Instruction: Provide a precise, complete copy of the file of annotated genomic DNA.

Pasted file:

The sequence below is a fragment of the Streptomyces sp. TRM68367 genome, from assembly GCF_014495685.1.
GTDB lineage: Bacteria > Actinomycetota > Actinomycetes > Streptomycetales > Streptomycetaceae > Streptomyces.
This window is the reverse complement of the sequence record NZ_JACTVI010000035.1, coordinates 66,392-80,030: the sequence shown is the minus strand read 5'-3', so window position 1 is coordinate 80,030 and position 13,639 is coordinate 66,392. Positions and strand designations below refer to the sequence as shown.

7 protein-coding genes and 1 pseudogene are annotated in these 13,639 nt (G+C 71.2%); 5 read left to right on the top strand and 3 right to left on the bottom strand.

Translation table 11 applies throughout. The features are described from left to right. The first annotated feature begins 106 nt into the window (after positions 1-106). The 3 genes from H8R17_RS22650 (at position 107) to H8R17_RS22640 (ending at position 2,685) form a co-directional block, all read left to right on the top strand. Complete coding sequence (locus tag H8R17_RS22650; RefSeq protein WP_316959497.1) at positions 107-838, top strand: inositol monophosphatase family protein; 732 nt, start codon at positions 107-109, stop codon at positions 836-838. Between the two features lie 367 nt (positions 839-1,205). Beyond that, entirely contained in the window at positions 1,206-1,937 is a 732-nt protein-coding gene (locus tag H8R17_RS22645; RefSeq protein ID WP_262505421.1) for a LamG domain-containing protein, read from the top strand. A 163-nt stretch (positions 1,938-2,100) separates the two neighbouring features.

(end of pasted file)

The sequence below is a fragment of the Streptomyces sp. TRM68367 genome, from assembly GCF_014495685.1.
GTDB lineage: Bacteria > Actinomycetota > Actinomycetes > Streptomycetales > Streptomycetaceae > Streptomyces.
This window is the reverse complement of the sequence record NZ_JACTVI010000035.1, coordinates 66,392-80,030: the sequence shown is the minus strand read 5'-3', so window position 1 is coordinate 80,030 and position 13,639 is coordinate 66,392. Positions and strand designations below refer to the sequence as shown.

7 protein-coding genes and 1 pseudogene are annotated in these 13,639 nt (G+C 71.2%); 5 read left to right on the top strand and 3 right to left on the bottom strand.

Translation table 11 applies throughout. The features are described from left to right. The first annotated feature begins 106 nt into the window (after positions 1-106). The 3 genes from H8R17_RS22650 (at position 107) to H8R17_RS22640 (ending at position 2,685) form a co-directional block, all read left to right on the top strand. Complete coding sequence (locus tag H8R17_RS22650; RefSeq protein WP_316959497.1) at positions 107-838, top strand: inositol monophosphatase family protein; 732 nt, start codon at positions 107-109, stop codon at positions 836-838. Between the two features lie 367 nt (positions 839-1,205). Beyond that, entirely contained in the window at positions 1,206-1,937 is a 732-nt protein-coding gene (locus tag H8R17_RS22645; RefSeq protein ID WP_262505421.1) for a LamG domain-containing protein, read from the top strand. A 163-nt stretch (positions 1,938-2,100) separates the two neighbouring features.